'Change is an opportunity': Next-gen fast electric vehicle charger made in Libertyville
Gov. J.B. Pritzker and other political leaders joined EVBox company officials Friday at a Libertyville factory to launch a next-generation fast charger touted as an important element in getting more electric vehicles on roads and advancing clean energy goals.
Pritzker, U.S. Sen. Dick Durbin of Springfield, and U.S. Rep. Brad Schneider of Highland Park shared the stage with EVBox CEO Remco Samuels for the event at the company's North American headquarters and production facility at Innovation Park, the former Motorola campus.
EVBox, a global manufacturer of vehicle charging stations, is a pioneer and leader in the field with 500,000 charging ports shipped in Europe. The company opened the Libertyville facility about three years ago.
Several other state and local leaders attended the ceremonial launch of EVBox Troniq Modular, a fourth-generation DC charger that can put 280 miles on a battery in 20 minutes, according to the company.
Samuels didn't provide an exact number but said the first units from the Libertyville plant will be ready for delivery in November.
"We are not here to be a player of minor importance," he said after the event.
Samuels said the company's mission to "accelerate electric mobility" and is setting the stage for a transition to a charging network connecting cities and regions.
"Charging infrastructure is hugely important for the growth of the EV (electric vehicle) industry," Pritzker said.
According to Pritzker's office, Troniq Modular is a National Electric Vehicle Infrastructure ready EV charging station. It also is compliant with the U.S. Infrastructure Investment and Jobs Act's Build America guidelines that require chargers be produced in the U.S. with at least 55% domestic content.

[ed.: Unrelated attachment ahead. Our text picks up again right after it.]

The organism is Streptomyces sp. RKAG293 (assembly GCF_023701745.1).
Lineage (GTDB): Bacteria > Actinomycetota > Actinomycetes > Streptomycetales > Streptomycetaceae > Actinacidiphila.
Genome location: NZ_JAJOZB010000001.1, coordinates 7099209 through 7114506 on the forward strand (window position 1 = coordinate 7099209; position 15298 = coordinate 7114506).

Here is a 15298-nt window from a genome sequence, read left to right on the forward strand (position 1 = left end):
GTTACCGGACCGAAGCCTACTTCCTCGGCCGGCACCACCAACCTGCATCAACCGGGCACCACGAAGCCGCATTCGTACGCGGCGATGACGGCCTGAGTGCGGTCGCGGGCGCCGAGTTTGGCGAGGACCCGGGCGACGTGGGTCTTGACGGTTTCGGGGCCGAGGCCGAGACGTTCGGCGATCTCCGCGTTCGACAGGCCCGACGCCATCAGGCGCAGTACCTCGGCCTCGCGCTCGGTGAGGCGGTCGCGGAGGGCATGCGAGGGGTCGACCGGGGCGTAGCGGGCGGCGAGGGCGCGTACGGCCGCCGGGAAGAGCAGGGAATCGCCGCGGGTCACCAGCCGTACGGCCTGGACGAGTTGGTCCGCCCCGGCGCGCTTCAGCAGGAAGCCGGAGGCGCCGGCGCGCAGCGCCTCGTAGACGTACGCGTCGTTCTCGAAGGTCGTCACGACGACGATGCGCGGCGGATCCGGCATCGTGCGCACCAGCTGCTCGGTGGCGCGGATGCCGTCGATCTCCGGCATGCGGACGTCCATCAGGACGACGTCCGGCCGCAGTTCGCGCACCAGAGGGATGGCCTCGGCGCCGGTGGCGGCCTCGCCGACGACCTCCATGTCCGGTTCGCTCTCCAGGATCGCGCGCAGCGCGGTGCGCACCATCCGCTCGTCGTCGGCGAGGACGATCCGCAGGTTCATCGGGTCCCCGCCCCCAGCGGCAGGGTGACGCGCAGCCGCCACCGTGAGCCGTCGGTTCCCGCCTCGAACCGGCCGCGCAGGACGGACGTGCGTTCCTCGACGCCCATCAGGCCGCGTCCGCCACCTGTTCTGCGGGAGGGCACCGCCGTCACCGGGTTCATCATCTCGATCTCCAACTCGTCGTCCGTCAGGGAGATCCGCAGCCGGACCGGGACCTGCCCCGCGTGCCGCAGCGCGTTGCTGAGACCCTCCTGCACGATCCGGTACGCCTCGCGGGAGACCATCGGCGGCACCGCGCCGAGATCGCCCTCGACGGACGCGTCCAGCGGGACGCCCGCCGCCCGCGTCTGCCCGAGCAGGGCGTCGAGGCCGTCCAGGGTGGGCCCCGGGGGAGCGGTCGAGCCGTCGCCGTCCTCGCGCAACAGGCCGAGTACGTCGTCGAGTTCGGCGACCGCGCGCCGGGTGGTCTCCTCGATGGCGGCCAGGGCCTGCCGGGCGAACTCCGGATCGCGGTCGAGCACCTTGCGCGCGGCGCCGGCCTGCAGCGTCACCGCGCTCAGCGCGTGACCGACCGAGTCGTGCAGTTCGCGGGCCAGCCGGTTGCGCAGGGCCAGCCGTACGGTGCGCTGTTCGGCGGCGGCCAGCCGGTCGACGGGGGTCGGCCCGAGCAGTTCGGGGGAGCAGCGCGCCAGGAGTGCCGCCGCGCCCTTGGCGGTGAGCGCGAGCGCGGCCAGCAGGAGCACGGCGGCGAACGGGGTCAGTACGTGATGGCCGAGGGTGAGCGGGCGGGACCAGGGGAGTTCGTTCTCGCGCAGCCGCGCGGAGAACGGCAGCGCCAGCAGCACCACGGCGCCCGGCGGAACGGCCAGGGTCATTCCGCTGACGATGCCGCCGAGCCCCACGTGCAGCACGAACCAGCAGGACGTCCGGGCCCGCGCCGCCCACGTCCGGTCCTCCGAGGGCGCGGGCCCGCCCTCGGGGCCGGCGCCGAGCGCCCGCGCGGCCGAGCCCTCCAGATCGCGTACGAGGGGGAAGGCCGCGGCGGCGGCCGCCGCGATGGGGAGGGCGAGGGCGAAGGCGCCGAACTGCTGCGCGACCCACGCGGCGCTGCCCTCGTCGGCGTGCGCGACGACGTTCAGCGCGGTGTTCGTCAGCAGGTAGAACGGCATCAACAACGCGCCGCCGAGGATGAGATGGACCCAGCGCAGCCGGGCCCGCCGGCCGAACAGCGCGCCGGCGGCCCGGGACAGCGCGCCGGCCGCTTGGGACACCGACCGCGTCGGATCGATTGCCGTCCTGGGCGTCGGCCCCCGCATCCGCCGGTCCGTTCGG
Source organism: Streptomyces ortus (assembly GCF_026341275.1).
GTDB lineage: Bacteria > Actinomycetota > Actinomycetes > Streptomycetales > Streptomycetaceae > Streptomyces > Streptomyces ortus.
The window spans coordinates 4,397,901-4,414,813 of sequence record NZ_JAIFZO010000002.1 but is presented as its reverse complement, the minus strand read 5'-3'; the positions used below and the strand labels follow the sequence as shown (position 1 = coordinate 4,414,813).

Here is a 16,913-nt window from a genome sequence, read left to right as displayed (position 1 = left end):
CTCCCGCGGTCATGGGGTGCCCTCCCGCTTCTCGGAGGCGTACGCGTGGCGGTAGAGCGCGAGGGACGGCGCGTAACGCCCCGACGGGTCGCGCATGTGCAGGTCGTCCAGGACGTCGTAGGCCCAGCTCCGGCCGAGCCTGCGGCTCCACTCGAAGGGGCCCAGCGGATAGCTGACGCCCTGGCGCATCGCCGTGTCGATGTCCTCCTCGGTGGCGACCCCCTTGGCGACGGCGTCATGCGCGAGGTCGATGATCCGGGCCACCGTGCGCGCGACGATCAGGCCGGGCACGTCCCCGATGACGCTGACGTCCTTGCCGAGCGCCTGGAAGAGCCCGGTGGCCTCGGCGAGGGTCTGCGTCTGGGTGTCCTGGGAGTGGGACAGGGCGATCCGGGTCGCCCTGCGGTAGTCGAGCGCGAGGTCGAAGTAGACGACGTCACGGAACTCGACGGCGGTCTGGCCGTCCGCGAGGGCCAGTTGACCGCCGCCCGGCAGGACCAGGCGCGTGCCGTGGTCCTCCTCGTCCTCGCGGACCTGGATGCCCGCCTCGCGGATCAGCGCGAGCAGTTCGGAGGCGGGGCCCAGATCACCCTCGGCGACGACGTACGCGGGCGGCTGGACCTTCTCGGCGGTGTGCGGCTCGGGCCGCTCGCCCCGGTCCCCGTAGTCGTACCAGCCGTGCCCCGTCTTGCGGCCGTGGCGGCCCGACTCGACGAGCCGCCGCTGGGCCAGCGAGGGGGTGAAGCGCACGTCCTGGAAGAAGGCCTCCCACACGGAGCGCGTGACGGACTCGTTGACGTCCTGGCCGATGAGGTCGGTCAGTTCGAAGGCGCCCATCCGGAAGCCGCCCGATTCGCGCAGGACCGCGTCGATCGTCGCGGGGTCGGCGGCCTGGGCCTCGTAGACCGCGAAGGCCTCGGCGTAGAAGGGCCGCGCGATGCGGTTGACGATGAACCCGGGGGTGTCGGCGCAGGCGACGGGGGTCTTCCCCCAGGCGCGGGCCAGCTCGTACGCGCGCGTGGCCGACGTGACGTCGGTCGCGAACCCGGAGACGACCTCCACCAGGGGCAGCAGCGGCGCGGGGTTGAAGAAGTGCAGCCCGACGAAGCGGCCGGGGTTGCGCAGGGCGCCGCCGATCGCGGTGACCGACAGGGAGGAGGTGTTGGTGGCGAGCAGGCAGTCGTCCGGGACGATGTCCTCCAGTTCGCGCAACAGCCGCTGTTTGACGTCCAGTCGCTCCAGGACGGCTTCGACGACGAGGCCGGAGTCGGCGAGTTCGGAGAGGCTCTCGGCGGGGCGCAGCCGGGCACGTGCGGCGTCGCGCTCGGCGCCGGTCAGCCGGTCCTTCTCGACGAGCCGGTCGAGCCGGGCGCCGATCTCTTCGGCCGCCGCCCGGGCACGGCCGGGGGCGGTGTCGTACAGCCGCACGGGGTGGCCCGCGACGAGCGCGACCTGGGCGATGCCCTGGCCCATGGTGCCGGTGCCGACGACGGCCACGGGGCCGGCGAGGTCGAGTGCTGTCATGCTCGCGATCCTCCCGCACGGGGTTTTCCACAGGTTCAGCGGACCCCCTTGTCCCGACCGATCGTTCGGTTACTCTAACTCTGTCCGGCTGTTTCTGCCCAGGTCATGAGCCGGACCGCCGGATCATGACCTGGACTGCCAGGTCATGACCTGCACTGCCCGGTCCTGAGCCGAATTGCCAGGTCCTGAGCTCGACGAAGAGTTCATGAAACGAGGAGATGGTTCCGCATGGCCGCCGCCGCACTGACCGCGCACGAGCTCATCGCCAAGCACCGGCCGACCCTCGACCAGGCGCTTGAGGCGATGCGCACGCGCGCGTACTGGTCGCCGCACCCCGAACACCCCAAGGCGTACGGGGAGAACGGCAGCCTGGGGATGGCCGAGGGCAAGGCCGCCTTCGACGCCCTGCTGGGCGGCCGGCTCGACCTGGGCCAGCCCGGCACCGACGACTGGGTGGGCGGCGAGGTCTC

EV supporters say the vehicles reduce the carbon footprint and lead to cleaner air, improved health and a more sustainable future.
Pritzker in his remarks said the launch highlights the importance of clean energy businesses that will bring Illinois closer to the goal of putting 1 million EVs on the road by 2030.
"We have an industry for the future in our state and it's accelerating," Pritzker said.
Major EV, EV parts and renewable energy manufacturers have located or expanded in Illinois "thanks to our competitive incentives, unmatched infrastructure, world-class workforce and commitment to the clean energy economy," he added.
Illinois has awarded $12.6 million so far for 350 fast-charging ports across the state, Pritzker said.
According to Pritzker, REV Illinois (Reimagining Energy and Vehicles in Illinois) is designed to help manufacturing grow the clean energy ecosystem.
Durbin said the federal government is investing $5 billion in charging stations nationwide. He added, President Joe Biden has set a goal that half of all vehicles sold by 2030 will be electric.
"Change is a challenge, but change is an opportunity," he said.